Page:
And he has not allowed others the political space to dream. Indeed , he enjoys presenting the very articulation of a vision as elitist and self indulgent. In probably one of the most insidious political styles Australia has ever confronted, our society has been re-drawn by a conservative agenda strong armed by John Howard through his own party room, rather than through open, public debate. At the same time as trying to build a culture that closes down debate, the Prime Minister has actively muzzled dissenters, in his own party room and in the media.
The Prime Minister is often described in the Australia media as a conviction politician. Certainly, with the gaining of absolute power through securing the Senate, the Prime Minister is focussed on driving through his extreme ideology on industrial relations and voluntary student unionism. Australia does not need these policies for its wellbeing but the Prime Minister wants them to satisfy his ego.
But interestingly, there is one political conviction that the Prime Minister has certainly abandoned and that is his belief in small government.
Across the sweep of the 20th century, one of the principal divides between progressives and conservatives, between Labor and the Liberals, was our perspective on the size of government. Labor, like left wing parties around the world, was associated with a belief in big government, larger welfare states.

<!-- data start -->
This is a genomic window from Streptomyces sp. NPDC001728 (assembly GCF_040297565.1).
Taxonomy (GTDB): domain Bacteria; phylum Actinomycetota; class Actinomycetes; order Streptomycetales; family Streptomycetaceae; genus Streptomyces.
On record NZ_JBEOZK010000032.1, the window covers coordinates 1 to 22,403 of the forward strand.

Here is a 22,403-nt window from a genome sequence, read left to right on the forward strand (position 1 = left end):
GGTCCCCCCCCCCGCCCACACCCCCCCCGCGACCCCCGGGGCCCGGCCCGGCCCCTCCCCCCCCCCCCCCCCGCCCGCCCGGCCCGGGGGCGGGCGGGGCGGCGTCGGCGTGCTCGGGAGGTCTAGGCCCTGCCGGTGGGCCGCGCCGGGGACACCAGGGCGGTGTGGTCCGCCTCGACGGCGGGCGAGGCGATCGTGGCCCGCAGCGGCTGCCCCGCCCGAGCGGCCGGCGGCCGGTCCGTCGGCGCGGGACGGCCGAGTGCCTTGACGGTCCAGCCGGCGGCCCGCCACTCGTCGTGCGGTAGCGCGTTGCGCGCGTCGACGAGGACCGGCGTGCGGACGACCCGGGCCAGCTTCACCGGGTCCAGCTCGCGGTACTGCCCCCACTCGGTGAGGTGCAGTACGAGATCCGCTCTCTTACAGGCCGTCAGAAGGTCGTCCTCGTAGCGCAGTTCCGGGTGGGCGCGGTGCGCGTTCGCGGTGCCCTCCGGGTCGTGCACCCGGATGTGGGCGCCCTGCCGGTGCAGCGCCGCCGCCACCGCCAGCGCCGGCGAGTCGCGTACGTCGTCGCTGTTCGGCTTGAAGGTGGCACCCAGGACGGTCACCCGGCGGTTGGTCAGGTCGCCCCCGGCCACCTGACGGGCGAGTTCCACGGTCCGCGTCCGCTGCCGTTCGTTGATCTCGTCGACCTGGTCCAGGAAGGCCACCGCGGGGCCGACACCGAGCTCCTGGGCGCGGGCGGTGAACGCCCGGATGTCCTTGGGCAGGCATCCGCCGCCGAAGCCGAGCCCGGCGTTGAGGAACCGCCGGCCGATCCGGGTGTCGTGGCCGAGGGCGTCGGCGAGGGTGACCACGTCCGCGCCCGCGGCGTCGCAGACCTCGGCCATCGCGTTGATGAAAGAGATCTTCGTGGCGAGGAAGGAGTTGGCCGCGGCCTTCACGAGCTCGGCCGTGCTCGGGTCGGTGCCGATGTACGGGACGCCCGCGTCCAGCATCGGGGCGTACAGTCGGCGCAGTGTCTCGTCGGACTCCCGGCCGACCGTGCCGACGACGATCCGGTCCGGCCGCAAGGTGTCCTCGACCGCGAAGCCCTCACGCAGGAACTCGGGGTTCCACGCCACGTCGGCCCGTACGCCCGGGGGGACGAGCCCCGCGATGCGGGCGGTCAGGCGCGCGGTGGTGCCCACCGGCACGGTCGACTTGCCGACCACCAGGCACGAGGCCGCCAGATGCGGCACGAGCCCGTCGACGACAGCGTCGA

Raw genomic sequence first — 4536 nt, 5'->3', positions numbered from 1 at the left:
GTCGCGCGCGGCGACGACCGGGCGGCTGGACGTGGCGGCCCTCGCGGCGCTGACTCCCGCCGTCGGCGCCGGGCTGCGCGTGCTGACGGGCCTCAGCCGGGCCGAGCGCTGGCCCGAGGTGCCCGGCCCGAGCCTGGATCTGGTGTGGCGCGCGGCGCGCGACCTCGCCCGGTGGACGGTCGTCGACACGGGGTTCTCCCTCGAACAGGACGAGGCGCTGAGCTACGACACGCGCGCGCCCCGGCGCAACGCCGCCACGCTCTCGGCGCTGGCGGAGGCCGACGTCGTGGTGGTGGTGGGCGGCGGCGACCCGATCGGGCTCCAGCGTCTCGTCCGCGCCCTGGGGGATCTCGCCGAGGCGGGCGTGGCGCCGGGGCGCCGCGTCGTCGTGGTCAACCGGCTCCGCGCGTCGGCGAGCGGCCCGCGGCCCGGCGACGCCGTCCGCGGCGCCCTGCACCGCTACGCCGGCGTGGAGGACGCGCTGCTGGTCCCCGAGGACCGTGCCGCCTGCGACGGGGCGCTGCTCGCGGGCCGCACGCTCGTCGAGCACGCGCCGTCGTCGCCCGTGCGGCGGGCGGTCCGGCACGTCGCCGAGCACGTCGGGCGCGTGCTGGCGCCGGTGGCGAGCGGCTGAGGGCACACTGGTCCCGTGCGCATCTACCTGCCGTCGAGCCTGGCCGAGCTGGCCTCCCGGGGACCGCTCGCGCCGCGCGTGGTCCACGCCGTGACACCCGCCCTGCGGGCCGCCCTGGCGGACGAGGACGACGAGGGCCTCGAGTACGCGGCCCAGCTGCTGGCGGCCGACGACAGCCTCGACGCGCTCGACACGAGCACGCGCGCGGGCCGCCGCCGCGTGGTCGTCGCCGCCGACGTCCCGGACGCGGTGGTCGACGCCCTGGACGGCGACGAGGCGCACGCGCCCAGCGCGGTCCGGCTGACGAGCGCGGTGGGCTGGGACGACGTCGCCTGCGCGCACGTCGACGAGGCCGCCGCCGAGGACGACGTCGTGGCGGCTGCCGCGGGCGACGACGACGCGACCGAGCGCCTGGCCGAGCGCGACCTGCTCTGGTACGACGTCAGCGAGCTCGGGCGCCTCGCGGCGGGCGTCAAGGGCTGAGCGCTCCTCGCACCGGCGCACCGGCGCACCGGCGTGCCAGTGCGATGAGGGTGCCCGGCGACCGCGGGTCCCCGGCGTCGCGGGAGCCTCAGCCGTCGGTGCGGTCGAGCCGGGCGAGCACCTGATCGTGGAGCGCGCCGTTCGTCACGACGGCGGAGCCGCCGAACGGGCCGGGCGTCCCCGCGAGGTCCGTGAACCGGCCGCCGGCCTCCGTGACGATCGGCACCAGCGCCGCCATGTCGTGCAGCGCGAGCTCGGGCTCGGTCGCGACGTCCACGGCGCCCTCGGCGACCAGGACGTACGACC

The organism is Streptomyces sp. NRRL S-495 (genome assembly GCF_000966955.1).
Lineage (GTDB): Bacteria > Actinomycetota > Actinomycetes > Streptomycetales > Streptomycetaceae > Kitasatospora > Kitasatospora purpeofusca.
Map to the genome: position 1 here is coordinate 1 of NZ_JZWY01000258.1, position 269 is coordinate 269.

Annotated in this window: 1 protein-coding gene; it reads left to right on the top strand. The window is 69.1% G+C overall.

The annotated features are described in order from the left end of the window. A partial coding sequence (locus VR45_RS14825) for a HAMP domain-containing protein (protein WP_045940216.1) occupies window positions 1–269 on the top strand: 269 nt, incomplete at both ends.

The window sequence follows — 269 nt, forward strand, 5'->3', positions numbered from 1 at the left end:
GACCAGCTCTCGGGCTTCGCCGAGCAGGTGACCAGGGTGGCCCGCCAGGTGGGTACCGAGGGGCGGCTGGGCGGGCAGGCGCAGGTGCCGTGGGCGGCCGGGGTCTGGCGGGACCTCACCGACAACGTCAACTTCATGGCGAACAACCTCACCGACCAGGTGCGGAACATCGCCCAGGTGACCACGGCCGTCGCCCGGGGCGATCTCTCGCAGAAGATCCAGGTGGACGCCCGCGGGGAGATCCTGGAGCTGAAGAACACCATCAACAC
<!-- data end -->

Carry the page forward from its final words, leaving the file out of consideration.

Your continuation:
The Liberals, like conservatives around the world, were associated with individualism, always suspicious and critical of big government, always advocating reducing its role and most certainly its tax take and expenditure.
John Howard was supposedly for much of the 1970s and 1980s animated by his belief in small government. Indeed, many would see that as one of the most firmly established parts of his political identity, along with his drive for labour market deregulation and anti-union legislation. But something very strange has happened to "small government John ". Indeed, something very strange has happened to the conservative philosophy of small government all together.
Now, "formerly small government John ", runs a very big government, a government bigger than the Whitlam government. The Howard Government, notwithstanding the Budget's tax cuts, loves to tax and it loves to spend. The statistics paint a very clear story. In 1995-96 the Commonwealth Government's tax take as a percentage of GDP was 23.1 per cent. By 2003-04, it had ballooned to 25.7 per cent.
At the same time, the reach of the Commonwealth Government grows. Can any one imagine the John Howard of the 1970s and 1980s arguing that the national government should be running technical schools or even that the national government should concern itself with the dredging of local creeks and paying for flower arranging classes?
The Prime Minister’s answer to any political problem is ‘send them a cheque’. This is the man who opposes Medicare but who lavished on it an enormous visionless spend before the election for political appeasement. This is the man who has made an art form out of sending politically well-timed lump sums. Under the Howard Government, if there is a political constituency to be appeased you can be sure that the cheque is in the mail.
The Prime Minister’s love of spending and the politics of appeasement have been caught by his acolytes like the Minister for Health, Tony Abbott .
In a recent speech to the CIS Consilium, Minister Abbott indicated he does not believe in health reform and has no problems if our expenditure on health expands from around 9% of GDP to 15% of GDP.
In today’s dollars that means Minister Abbott won’t care if health expenditure grows by $51 billion, a budget hole that would require an additional $4,783 from each tax payer to fill.